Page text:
See 2 black holes in cosmic dance
Black holes are one of the most fascinating and mind-bending phenomena in the universe. The gravity of a black hole is so powerful that not even light can escape it. There are many varieties of black holes, and, in April 2021, NASA released a new visualization of binary (double) black holes, two black holes orbiting a common center of gravity, circling each other in a cosmic dance. The black holes depicted in this visualization are millions of times more massive than our sun. Each is surrounded by a disk of hot gas called an accretion disk. In the visualization, the gravity of the black holes distorts the light coming from their respective disks, producing a mesmerizing light show. Various other relativistic phenomena also contribute to the display.
How does this happen?
When you view the disks almost edge-on, from the orbital plane, they have a double-bulged look to them, reminiscent of seeing Saturn from the edge, slightly above or below the ring plane; a flat circular disk with a huge round bulge on top and bottom.
When one of the black holes passes in front of the other, however, as seen from our vantage point, the intense gravity of the black hole closer to us distorts the light coming from the black hole behind it. This creates a rapidly changing series of colorful arcs as they move. The light from both black holes is being modified by the distorted fabric of space-time near the black holes.
We’re seeing two supermassive black holes, a larger one with 200 million solar masses and a smaller companion weighing half as much. These are the kinds of black hole binary systems where we think both members could maintain accretion disks lasting millions of years.
In the visualization, the light from the disks is shown as brilliant blue or red. This is partly to make them easier to distinguish, but also depicts the different temperatures of each disk. Hotter gas is shown as blue and cooler gas as red. Most of the light in both disks is emitted in the ultraviolet (UV) part of the electromagnetic spectrum instead of in visible light.
Stronger gravitational effects also produce higher temperatures so the disks look brighter on one side (the side closest to their respective holes). This is due to gravity distorting the light coming from different parts of the disks. The Doppler boosting effect – also known as relativistic beaming – also plays a part in these changes in brightness: the luminosity of the disk is affected by the gas moving faster near the black hole so that the side that is rotating toward the viewer appears brighter, while the side rotating away looks dimmer.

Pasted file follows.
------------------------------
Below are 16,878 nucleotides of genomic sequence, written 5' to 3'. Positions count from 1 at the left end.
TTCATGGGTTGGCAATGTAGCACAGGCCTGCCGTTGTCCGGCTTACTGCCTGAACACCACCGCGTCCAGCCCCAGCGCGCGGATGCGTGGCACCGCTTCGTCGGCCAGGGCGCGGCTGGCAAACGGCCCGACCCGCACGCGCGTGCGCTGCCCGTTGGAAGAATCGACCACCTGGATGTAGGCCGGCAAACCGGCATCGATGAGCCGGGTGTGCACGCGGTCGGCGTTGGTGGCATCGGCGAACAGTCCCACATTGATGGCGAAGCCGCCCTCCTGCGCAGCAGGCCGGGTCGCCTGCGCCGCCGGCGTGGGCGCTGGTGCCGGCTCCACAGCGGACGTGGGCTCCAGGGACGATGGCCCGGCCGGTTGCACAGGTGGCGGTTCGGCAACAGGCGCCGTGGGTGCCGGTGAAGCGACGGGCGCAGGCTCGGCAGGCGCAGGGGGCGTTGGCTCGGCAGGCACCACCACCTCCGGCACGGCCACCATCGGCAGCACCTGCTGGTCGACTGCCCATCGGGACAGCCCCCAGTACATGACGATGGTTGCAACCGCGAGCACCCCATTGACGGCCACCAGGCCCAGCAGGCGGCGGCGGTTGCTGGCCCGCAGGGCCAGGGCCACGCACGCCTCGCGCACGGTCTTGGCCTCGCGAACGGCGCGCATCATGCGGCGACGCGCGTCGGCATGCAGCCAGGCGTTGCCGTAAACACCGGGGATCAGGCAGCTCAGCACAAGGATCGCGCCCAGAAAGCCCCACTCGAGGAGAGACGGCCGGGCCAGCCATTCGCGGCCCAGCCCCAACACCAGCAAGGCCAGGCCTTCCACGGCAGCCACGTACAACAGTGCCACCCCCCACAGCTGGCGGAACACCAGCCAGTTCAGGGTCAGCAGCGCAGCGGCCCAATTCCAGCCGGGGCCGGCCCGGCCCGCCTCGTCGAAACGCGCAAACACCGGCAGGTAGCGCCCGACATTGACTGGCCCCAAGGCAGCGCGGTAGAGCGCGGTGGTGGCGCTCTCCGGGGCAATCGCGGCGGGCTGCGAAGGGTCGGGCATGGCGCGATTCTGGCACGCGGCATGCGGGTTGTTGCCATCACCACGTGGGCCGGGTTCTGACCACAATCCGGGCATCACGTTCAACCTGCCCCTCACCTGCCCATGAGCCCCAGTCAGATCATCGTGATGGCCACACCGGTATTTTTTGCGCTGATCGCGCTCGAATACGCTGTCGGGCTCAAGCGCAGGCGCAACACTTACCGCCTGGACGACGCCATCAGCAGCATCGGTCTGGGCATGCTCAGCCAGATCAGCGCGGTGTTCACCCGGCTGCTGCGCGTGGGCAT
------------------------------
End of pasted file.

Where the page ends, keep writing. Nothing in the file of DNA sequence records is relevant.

Another phenomenon that contributes to this visualization is relativistic aberration, where the black holes look smaller when they are moving closer to the viewer, but larger when moving away. That sounds counter-intuitive, but nature can be weird.
What happens if you look at the black holes from above, instead of from the side?
Those odd visual effects go away, but bizarre new ones take their place. Each black hole produces a small visual “copy” of the other black hole that orbits around it, sort of like watching a planet orbit a star from directly above. But those small copied images show the partner black hole in an edge-on view (the way we saw them before, from the side) instead of an above view. How does that happen? The light from the black hole disks is being bent by gravity at 90 degrees. This means that we can see both the primary black hole disk face-on from above, and the smaller image of the companion black hole disk edge-on, at the same time. How bizarre is that? Schnittman said:
A striking aspect of this new visualization is the self-similar nature of the images produced by gravitational lensing. Zooming into each black hole reveals multiple, increasingly distorted images of its partner.
The researchers used the Discover supercomputer at the NASA Center for Climate Simulation to create the visualization. It would have taken about a decade to make using just a regular desktop computer, but with Discover, while using only 2 percent of its 129,000 core processors, it took only a day.
The result is the beautiful movie of two black holes in their cosmic dance that you see here.
In April 2019, astronomers were able to take the first direct image of a black hole. The bright ring is formed as light is bent by the black hole’s immense gravity. This black hole is located in the center of the galaxy M87, 55 million light-years from Earth, and is 6.5 billion times more massive than our sun. An updated photo of the same black hole, showing its magnetic field, was released just a few weeks ago.
Bottom line: NASA has released a cool new visualization showing two massive black holes orbiting each other in a stunning display of light from their accretion disks.